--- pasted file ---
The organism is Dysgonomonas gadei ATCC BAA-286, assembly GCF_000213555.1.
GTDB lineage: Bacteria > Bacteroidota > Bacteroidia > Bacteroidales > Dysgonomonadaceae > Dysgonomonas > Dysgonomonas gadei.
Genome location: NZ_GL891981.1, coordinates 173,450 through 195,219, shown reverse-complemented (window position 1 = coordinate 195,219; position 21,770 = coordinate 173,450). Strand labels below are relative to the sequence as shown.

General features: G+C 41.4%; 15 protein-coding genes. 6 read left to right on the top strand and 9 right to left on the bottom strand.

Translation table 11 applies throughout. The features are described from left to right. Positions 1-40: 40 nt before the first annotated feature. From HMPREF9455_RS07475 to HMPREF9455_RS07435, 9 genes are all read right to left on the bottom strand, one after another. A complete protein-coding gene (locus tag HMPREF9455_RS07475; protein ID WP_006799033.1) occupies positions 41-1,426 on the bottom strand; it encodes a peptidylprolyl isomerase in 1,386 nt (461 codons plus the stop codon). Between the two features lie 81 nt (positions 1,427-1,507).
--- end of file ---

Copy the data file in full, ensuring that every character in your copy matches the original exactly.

The organism is Dysgonomonas gadei ATCC BAA-286, assembly GCF_000213555.1.
GTDB lineage: Bacteria > Bacteroidota > Bacteroidia > Bacteroidales > Dysgonomonadaceae > Dysgonomonas > Dysgonomonas gadei.
Genome location: NZ_GL891981.1, coordinates 173,450 through 195,219, shown reverse-complemented (window position 1 = coordinate 195,219; position 21,770 = coordinate 173,450). Strand labels below are relative to the sequence as shown.

General features: G+C 41.4%; 15 protein-coding genes. 6 read left to right on the top strand and 9 right to left on the bottom strand.

Translation table 11 applies throughout. The features are described from left to right. Positions 1-40: 40 nt before the first annotated feature. From HMPREF9455_RS07475 to HMPREF9455_RS07435, 9 genes are all read right to left on the bottom strand, one after another. A complete protein-coding gene (locus tag HMPREF9455_RS07475; protein ID WP_006799033.1) occupies positions 41-1,426 on the bottom strand; it encodes a peptidylprolyl isomerase in 1,386 nt (461 codons plus the stop codon). Between the two features lie 81 nt (positions 1,427-1,507).